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Lawmakers call for more oversight of state school construction program

Konstantinos Diamantis, a former state deputy budget director, allegedly issued a “directive” to city leaders in Bristol to hire a company that was pre-selected by the state.
Konstantinos Diamantis, a former state deputy budget director, allegedly issued a “directive” to city leaders in Bristol to hire a company that was pre-selected by the state.

Connecticut lawmakers expressed concern during a public hearing Monday about the lack of oversight for the state’s school construction program that reimburses school districts. The hearing followed allegations against Kosta Diamantis, the former state budget office worker who handled school construction projects, who is accused of interfering with the bidding process.

Officials from the Department of Administrative Services, who oversees the Office of School Construction Grants and Review, testified before members of the legislature’s committees on state finances and education.

Acting Commissioner of the Department of Administrative Services Michelle Gilman said they are in the process of hiring an outside auditing firm to conduct a review of the school construction program, including projects done under Diamantis.

She said she hopes to have a firm in place this week and have initial reports done by the end of April. The department is also continuing to review all policies and procedures, refining statutes, and increasing more ethics training for staff.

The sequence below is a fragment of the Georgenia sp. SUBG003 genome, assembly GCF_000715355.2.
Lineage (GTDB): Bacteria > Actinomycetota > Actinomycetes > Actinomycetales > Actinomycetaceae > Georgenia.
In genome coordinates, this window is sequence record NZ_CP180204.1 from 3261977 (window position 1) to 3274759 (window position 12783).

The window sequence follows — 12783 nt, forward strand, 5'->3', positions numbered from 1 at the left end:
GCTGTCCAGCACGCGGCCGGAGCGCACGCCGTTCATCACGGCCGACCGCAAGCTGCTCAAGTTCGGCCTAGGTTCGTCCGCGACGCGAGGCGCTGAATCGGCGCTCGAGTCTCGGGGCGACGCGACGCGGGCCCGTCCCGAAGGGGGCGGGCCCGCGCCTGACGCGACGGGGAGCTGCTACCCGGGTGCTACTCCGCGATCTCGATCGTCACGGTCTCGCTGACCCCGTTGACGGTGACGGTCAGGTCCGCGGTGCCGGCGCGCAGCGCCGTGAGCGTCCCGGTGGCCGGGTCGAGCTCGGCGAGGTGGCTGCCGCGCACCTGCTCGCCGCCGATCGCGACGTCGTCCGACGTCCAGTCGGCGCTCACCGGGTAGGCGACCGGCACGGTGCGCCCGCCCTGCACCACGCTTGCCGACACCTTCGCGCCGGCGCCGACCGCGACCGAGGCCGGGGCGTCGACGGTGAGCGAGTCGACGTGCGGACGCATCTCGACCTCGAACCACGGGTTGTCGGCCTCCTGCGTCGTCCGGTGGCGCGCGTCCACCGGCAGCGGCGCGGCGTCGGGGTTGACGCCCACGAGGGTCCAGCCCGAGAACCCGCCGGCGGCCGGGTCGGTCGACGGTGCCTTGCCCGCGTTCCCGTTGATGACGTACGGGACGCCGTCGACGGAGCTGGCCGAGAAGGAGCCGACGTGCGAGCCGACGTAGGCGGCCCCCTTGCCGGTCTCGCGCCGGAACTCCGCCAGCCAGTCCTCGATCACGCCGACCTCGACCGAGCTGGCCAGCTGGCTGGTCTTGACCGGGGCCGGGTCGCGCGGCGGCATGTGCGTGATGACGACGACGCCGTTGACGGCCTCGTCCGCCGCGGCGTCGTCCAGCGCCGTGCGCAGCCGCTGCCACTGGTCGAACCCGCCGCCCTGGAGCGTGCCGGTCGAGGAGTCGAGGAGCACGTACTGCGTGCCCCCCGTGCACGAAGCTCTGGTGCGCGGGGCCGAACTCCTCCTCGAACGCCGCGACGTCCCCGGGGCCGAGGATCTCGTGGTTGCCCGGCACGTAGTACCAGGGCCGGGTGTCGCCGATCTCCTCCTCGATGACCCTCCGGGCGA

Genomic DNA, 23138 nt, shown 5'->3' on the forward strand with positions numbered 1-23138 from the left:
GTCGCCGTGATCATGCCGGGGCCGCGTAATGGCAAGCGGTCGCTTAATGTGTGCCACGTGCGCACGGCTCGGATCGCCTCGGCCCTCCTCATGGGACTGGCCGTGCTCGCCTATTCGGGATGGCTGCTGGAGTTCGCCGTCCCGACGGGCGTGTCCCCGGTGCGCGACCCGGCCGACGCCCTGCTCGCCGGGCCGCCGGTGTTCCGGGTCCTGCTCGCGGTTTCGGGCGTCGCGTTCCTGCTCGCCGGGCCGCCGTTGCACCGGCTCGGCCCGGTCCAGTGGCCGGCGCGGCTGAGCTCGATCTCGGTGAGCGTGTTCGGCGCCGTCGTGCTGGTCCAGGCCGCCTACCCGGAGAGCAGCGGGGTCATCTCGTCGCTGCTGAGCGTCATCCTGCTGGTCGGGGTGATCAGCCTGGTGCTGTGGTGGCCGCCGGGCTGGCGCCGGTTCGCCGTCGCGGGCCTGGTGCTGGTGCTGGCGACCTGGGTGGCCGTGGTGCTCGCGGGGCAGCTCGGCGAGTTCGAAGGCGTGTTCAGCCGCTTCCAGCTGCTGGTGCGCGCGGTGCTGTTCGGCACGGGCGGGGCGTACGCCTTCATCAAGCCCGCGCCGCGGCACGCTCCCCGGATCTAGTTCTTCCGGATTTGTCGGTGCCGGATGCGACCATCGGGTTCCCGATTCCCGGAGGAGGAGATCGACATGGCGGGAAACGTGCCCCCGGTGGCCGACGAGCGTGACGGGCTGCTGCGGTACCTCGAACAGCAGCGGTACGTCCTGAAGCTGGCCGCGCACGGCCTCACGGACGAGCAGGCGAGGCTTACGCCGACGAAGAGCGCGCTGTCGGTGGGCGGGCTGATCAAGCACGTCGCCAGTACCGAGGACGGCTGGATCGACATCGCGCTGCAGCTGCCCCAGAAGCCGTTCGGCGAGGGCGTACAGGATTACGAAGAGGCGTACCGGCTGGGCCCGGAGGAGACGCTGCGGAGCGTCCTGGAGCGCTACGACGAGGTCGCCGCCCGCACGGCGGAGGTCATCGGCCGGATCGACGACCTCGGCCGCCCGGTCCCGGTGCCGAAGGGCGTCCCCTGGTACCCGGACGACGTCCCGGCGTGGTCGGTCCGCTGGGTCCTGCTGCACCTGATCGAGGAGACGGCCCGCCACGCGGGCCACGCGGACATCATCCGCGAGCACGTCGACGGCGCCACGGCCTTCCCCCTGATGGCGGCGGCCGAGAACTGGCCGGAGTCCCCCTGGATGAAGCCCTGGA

“We’ll continue to work on uncovering any improprieties or any processes that needs to be changed whether it’s through our own internal actions or through legislation over the coming weeks,” she said.

Under Gilman’s leadership, the auditing process for the department continues to remain internal.

There is an auditing team from the Office of School Construction Grants and Review that’s now a part of DAS’s business office. And DAS works with state auditors to review all departmental transactions.

All findings will be made public, said Gilman.

But Republican State Rep. Holly Cheeseman (East Lyme) said internal audits within government agencies aren't transparent enough.

Cheeseman said taxpayers need more reassurance. “If I’m someone watching from the outside, the idea that all of a sudden, you know, an audit is going to be done of an audit," she said. The process "is not exactly filling me with a great deal of confidence."

Democratic State Rep. Dorinda Borer (West Haven) raised concerns that audits also do not happen until a project is completed, which can last as long as a year.

“So I think that’s important for us to know how far behind we are in the audits," she said. "We as a legislative body needs to understand if we need to help support your team [DAS] in making sure we catch up with those audits,” she said.

Noel Petra, deputy commissioner who took over the school construction program following Diamantis’ dismissal, said he found many problems with the program, including errors in authorized costs and reimbursement costs.

Some issues are easily rectified while some are still ongoing, he said.

A recruitment process for a new school construction program director is under way.

Catherine is the Host of Connecticut Public’s morning talk show and podcast, Where We Live. Catherine and the WWL team focus on going beyond the headlines to bring in meaningful conversations that put Connecticut in context.

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